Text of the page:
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10.6.1 Key Terms And Definitions

Comprehensive guide on key terms and definitions in futures contracts, including concepts of margin requirements, marking to market, and cash-settled futures within the context of the Canadian Securities Course.

Key Terms and Definitions

Futures contracts are exchange-traded agreements between two parties to buy or sell an underlying asset at a future date and at a predetermined price. They encompass features inherent to all forward contracts, offering a fixed price at which to trade an asset in the future.

Fundamental Positions in Futures

  1. Long Position: The buyer of the futures contract, agreeing to buy the underlying asset in the future. They are said to have bought the futures contract.

  2. Short Position: The seller of the futures contract, agreeing to sell the underlying asset in the future. They are said to have sold the futures contract.

Executing a Futures Contract

  • The buyer does not make any payment to the seller upon entering the contract, nor does the seller deliver the asset immediately.
  • Most participants offset their positions before expiration, preventing the actual delivery of the asset.
  • If held until expiration without offset, the seller must deliver the underlying asset and the buyer must make payment.

Standardization in Futures

Futures are standardized regarding the quantity of the underlying asset, expiration dates, and delivery locations. Standardization allows for easier offsetting of contracts and provides the backing of a clearinghouse.

Cash-Settled Futures

Certain futures relate to underlying assets that are difficult or impossible to deliver upon contract expiration. Instead of physical delivery, cash payments are made based on the asset’s performance.

Example: Equity Index Futures

Equity index futures contracts typically involve cash settlement, where either party makes payment based on the difference between the agreed price and the actual price on the expiration date.

  • If agreed price > actual price: Long pays short.
  • If agreed price < actual price: Short pays long.

Margin Requirements and Marking to Market

Margin requirements serve as a financial assurance that the obligations of a futures contract are met.

Types of Margin

  1. Initial Margin: The initial deposit required when the contract is entered.
  2. Maintenance Margin: The minimum account balance that must be maintained while the contract is active.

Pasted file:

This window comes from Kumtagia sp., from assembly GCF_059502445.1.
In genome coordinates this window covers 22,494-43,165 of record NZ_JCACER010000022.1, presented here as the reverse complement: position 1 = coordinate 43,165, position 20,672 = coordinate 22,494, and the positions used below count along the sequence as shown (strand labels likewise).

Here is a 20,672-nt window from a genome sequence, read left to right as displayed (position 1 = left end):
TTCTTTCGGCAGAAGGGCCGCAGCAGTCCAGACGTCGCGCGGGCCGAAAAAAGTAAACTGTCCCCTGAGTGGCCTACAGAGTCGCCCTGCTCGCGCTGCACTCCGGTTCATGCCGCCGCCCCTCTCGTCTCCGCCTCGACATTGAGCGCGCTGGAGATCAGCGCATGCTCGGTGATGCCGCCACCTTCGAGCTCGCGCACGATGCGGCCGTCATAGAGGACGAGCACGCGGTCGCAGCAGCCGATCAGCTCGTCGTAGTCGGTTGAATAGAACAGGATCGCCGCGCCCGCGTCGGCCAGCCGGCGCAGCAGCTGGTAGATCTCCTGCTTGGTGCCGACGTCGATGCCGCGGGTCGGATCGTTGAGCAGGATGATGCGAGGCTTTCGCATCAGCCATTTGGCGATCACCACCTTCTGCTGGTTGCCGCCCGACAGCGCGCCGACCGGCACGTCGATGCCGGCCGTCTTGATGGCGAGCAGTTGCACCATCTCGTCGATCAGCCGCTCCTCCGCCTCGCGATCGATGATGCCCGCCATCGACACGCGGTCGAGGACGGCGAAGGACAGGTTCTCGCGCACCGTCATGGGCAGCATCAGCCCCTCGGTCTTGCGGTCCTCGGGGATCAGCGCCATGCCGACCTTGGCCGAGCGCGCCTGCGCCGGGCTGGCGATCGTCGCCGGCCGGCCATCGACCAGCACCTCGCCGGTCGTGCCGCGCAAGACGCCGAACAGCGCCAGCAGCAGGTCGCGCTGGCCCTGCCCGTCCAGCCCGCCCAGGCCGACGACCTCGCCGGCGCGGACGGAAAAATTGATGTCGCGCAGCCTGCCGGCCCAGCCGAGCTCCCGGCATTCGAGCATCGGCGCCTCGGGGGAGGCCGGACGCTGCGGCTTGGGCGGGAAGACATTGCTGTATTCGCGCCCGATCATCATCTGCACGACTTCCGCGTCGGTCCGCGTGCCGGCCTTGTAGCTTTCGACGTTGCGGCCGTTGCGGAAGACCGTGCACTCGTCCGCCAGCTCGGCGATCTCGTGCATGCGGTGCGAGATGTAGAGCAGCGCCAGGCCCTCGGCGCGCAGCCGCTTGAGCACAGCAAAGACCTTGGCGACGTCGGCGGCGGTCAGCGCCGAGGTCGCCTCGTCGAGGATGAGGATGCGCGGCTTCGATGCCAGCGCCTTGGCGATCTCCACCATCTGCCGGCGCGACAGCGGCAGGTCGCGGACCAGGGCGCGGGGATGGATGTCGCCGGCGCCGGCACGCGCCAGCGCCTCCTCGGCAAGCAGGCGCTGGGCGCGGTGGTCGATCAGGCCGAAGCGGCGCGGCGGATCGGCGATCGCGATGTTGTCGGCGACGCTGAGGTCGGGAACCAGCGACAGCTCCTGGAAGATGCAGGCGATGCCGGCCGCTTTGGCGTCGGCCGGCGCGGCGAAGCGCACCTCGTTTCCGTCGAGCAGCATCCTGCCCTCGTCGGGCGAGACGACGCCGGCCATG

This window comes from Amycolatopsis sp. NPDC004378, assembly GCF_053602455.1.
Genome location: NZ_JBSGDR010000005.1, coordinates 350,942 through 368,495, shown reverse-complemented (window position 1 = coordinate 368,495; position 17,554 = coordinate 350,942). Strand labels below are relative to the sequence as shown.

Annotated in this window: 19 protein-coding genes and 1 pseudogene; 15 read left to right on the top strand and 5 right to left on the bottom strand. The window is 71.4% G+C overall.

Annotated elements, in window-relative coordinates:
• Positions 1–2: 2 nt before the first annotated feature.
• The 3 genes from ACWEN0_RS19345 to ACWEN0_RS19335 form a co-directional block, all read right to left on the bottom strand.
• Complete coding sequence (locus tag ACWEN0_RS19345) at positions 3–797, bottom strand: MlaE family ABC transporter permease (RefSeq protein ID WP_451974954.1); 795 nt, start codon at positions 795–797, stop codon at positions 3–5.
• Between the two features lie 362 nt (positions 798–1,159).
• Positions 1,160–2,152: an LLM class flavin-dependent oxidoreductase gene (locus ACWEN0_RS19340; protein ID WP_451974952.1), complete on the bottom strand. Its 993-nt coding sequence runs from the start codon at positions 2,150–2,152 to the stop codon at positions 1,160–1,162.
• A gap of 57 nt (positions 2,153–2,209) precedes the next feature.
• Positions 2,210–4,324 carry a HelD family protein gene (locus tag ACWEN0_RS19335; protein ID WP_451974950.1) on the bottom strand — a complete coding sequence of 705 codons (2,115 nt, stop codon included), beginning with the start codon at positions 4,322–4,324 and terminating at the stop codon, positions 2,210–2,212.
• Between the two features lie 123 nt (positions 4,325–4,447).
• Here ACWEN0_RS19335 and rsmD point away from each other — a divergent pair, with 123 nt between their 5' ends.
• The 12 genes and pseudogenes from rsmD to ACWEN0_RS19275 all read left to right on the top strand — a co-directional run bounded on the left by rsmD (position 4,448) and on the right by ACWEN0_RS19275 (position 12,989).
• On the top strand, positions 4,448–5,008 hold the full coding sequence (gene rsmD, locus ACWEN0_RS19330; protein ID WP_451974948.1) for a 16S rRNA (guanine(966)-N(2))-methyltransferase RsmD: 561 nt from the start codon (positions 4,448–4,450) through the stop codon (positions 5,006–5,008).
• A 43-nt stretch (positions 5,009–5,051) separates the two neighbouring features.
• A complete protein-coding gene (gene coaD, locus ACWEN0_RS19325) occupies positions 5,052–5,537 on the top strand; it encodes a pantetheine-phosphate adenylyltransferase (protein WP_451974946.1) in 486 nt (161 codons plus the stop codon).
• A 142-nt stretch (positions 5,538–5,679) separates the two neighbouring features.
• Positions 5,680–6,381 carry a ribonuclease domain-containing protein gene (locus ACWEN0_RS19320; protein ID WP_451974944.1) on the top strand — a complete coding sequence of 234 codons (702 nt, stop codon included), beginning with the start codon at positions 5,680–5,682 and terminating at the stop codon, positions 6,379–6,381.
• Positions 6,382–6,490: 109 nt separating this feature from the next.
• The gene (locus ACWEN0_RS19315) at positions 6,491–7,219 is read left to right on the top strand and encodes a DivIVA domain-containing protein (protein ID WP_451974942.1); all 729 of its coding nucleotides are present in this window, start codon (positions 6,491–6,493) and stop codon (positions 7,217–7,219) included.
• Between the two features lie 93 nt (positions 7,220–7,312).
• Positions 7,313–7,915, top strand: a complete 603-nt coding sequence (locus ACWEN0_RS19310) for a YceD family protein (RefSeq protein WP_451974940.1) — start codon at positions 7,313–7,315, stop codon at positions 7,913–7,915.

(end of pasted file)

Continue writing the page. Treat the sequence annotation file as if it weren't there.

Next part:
Daily Settlement Process

The daily process of adjusting accounts based on the market’s movement is known as marking to market. This involves crediting or debiting the accounts of long and short positions respectively.

Marking to Market Example

  • Initial Margin: $2,000
  • Maintenance Margin: $1,500

Greg (buyer-long) and Leila (seller-short) both put up the initial margin of $2,000.

  • Day 1: Futures gain $200: Greg is credited $200, Leila debited $200.

    • Greg’s account: $2,200
    • Leila’s account: $1,800
  • Day 2: Futures drop $300: Greg debited $300, Leila credited $300.

    • Greg’s account: $1,900
    • Leila’s account: $2,100
  • Day 3: Futures drop $500: Greg debited $500.

    • Greg’s account: $1,400 (below maintenance)
    • Margin Call: Greg deposits $600 to restore initial margin of $2,000.
    graph TD
	  A[Contract Initiation] -->|Initial Margin: $2,000| B[Day 1 Gain $200]
	  B -->|-'Credit Greg $200: $2,200'| C[Greg Account]
	  B -->|-'Debit Leila $200: $1,800'| D[Leila Account]
	  C -->|Day 2 Loss $300| E[Day 3 Loss $500]
	  D -->|Day 2 Loss $300| E
	  E -->|Greg's Maintenance Margin Violate| F[Margin Call]
	  F -->|Greg Replenishes $600 Balance to $2,000| G[Positions Offset / Close]


  • Long Position: The stance taken by the buyer of a futures contract to buy the underlying asset at a future date.
  • Short Position: The sell-side of a futures contract, taking the stance to sell the underlying asset at a predetermined date.
  • Marking to Market: The daily settlement mechanism that involves updating the accounts of the involved parties based on the movements in futures pricing.
  • Initial Margin: An upfront deposit or performance bond required when entering a futures contract.
  • Maintenance Margin: The minimum balance an account must maintain while a futures contract is active.
  • Cash-Settled Futures: Futures wherein settlement of gains and losses is done via cash instead of physical delivery.

Key Takeaways

  1. Futures contracts are standardized, exchange-traded agreements for buying or selling an asset at a future date and predetermined price.
  2. Futures contracts involve a long position (buyer) and a short position (seller).
  3. Standardization ensures ease of transactions and backing by the clearinghouse.
  4. Cash-settled futures relate to non-physical delivery of assets, instead affecting cash payments based on performance.
  5. Margin requirements include initial and maintenance margins providing a safety cushion ensuring contractual obligations are met, while the marking to market process adjusts account values daily.

Frequently Asked Questions (FAQs)